The effect of acute and long-term exposures to outdoor particulate air pollution on lung function in healthy adults is not well established. The objective of this study was to conduct a systematic literature review and meta-analysis of studies that assessed the relationship of outdoor particulate air pollution and lung function in healthy adults. Studies that contained data on outdoor air particulate matter levels (PM10 or PM2.5) and forced expiratory volume in 1 s (FEV1) in healthy adults were eligible for inclusion. Effect estimates, in relation to long-term and acute exposures, were quantified separately using random effects models. A total of 27 effect estimates from 23 studies were included in this review. Acute exposures were typically assessed with PM2.5, while long-term exposures were predominantly represented by PM10. A 10 µg/m3 increase in short-term PM2.5 exposure (days) was associated with a −7.02 mL (95% CI −11.75 to –2.29) change in FEV1. A 10 µg/m3 difference in long-term PM10 exposure was associated with a −8.72 mL (95% CI −15.39 to –2.07) annual change in FEV1 and an absolute difference in FEV1 of −71.36 mL (95% CI −134.47 to –8.24). This study provides evidence that acute and long-term exposure to outdoor particulate air pollution are associated with decreased FEV1 in healthy adults. Residual confounding from other risk factors, such as smoking, may explain some of the effect for long-term exposures. More studies are required to determine the relationship of long-term exposure to PM2.5 and short-term exposure to PM10, which may have different biologic mechanisms.
- outdoor air pollution
- healthy adults
- lung function
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What is already known about this subject?
Exposure to outdoor particulate air pollution has been associated with decreased lung function in patients with chronic obstructive pulmonary disease, but the relationship among healthy adults is less clear.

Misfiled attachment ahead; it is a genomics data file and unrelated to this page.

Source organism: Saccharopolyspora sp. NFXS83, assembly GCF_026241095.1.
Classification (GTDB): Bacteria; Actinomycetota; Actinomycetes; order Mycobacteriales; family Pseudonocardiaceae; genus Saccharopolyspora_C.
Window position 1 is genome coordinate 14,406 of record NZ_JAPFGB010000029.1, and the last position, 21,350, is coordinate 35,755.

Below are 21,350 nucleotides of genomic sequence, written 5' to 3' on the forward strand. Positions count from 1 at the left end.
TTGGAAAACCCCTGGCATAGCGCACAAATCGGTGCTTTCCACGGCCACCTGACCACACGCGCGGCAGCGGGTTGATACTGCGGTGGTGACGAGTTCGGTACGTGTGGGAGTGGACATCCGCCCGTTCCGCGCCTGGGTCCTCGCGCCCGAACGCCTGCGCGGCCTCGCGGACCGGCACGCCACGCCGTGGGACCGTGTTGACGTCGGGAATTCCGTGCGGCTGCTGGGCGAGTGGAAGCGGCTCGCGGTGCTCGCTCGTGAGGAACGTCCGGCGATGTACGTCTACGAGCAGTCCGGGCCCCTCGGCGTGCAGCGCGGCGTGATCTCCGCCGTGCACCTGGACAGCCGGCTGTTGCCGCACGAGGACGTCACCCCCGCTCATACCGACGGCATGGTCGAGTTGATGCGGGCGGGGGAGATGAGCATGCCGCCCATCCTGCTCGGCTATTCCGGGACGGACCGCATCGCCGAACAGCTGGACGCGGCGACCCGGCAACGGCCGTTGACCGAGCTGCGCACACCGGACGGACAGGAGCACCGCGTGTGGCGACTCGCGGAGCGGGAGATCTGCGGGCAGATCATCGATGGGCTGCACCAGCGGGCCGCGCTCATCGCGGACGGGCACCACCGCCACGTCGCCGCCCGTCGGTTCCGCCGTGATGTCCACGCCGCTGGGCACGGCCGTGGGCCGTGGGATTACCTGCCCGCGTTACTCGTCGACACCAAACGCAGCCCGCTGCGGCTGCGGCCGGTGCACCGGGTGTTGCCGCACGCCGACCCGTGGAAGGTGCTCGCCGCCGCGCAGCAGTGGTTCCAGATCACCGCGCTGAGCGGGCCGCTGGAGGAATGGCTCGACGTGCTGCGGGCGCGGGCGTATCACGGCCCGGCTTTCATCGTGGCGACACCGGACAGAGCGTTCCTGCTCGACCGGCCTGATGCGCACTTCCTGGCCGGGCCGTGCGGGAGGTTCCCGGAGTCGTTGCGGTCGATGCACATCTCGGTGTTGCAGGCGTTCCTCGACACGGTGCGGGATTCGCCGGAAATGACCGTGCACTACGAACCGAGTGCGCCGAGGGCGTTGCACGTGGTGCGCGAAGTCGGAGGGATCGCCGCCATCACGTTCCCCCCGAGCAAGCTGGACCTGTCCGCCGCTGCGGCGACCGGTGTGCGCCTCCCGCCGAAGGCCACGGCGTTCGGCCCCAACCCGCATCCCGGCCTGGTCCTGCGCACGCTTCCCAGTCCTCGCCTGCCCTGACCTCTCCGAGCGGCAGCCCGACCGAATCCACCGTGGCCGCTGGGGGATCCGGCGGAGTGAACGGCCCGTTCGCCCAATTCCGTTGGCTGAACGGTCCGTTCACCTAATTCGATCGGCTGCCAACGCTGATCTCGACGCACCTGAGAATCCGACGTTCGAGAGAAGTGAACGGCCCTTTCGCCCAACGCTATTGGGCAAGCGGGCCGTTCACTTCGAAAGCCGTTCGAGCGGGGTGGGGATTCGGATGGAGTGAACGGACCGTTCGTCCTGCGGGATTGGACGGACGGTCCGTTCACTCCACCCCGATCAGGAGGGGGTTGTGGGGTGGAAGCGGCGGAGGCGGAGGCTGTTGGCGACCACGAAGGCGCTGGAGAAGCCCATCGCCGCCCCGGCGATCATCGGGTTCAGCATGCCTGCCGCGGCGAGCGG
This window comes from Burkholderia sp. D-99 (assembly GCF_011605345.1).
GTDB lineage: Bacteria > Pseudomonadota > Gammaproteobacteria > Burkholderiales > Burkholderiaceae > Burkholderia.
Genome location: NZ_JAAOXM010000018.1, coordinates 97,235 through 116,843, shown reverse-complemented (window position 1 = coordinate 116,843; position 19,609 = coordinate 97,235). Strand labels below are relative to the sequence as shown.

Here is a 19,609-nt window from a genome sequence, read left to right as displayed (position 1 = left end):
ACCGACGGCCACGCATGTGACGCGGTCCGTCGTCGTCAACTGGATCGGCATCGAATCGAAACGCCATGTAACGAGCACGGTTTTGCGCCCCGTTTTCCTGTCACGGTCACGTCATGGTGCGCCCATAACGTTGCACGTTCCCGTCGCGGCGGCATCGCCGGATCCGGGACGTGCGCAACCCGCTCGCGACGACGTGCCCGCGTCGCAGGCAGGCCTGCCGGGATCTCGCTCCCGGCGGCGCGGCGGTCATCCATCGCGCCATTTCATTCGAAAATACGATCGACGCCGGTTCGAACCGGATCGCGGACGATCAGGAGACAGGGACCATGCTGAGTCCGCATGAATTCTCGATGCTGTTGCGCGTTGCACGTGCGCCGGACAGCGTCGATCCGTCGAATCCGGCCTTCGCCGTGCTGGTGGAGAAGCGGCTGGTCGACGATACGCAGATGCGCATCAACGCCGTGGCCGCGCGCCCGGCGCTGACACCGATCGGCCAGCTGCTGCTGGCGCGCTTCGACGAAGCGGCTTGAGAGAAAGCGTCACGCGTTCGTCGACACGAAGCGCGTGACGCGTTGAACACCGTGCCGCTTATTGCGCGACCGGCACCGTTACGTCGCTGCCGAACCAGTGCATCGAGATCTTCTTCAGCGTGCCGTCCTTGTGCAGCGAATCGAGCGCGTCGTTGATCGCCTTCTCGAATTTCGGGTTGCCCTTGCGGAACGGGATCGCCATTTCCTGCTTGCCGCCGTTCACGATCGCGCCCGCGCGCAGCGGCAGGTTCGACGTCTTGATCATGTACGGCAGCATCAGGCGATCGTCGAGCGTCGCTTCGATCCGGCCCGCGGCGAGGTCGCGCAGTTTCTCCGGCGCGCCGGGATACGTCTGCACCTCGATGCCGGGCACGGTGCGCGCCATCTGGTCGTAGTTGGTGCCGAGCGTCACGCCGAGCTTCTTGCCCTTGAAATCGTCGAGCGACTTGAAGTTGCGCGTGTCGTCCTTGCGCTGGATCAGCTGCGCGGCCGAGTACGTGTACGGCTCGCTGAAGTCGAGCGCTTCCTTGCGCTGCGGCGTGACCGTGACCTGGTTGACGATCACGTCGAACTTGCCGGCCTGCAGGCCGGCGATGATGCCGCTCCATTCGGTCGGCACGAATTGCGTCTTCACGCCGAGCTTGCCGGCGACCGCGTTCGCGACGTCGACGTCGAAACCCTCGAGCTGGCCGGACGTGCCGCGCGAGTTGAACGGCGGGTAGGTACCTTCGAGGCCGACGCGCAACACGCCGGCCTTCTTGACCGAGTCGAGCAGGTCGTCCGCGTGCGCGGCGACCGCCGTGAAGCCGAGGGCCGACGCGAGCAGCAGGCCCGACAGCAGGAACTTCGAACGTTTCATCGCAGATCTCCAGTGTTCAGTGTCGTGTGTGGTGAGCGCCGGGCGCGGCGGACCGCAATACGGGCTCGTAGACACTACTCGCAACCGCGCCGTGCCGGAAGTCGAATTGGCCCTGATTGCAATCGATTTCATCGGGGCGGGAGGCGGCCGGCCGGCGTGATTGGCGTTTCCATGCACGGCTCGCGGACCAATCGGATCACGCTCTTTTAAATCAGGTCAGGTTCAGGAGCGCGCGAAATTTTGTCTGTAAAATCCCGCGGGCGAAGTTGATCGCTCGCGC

What are the new findings?
This meta-analysis shows that both acute and long-term exposure to outdoor particulate air pollution is significantly associated with decreased forced expiratory volume in 1 s (FEV1) in healthy adults.
Residual confounding from other factors, such as smoking, may explain some of this association for long-term studies.
How might this impact on policy or clinical practice in the foreseeable future?
Quantification of the adverse effects of air pollution on FEV1 in healthy adults may guide public awareness initiatives and air quality guidelines.
Particulate matter is a complex mixture of liquid droplets and extremely small particles composed of both organic and inorganic compounds. Sources of ambient particulate matter include automobile emissions, construction sites, smokestacks, power plants, fires and brush burning. The composition of particulate matter to which an individual or population is exposed is dependent on the source or sources of exposure. Given the difficulty in determining the distinct compositional nature of the exposure, outdoor air pollution is most commonly measured by mass concentration of particulate matter with aerodynamic diameter less than 10 µm (PM10) or 2.5 µm (PM2.5), which each have distinct biological mechanisms. Animal models have found that PM10 can penetrate the conducting airways of the respiratory system, while PM2.5 can deposit into the gas-exchanging regions of the lung.1
In humans, both PM10 and PM2.5 have been shown to adversely affect the respiratory system and have also been shown to be associated with increases in all-cause mortality,2 3 lung cancer,3 stroke4 and hospital admissions for chronic obstructive pulmonary disease (COPD) and asthma.2 5 There is increasing evidence that particulate air pollution exposure is linked to new-onset pulmonary and cardiovascular disease in previously healthy individuals.6 Geographically, there is a large variation in the levels of particulate matter. According to the WHO Global Ambient Air Quality Database, annual mean concentrations of PM10 and PM2.5 between 2015 and 2016 were relatively low in large North American and European cities, such as Toronto (16 µg/m3 and 9 µg/m3), New York (14 µg/m3 and 7 µg/m3) and London (21 µg/m3 and 11 µg/m3). In comparison, levels were considerably higher in large cities of India, China and the Eastern Mediterranean, such as New Delhi (292 µg/m3 and 143 µg/m3), Beijing (92 µg/m3 and 73 µg/m3) and Cairo (284 µg/m3 and 117 µg/m3), respectively.7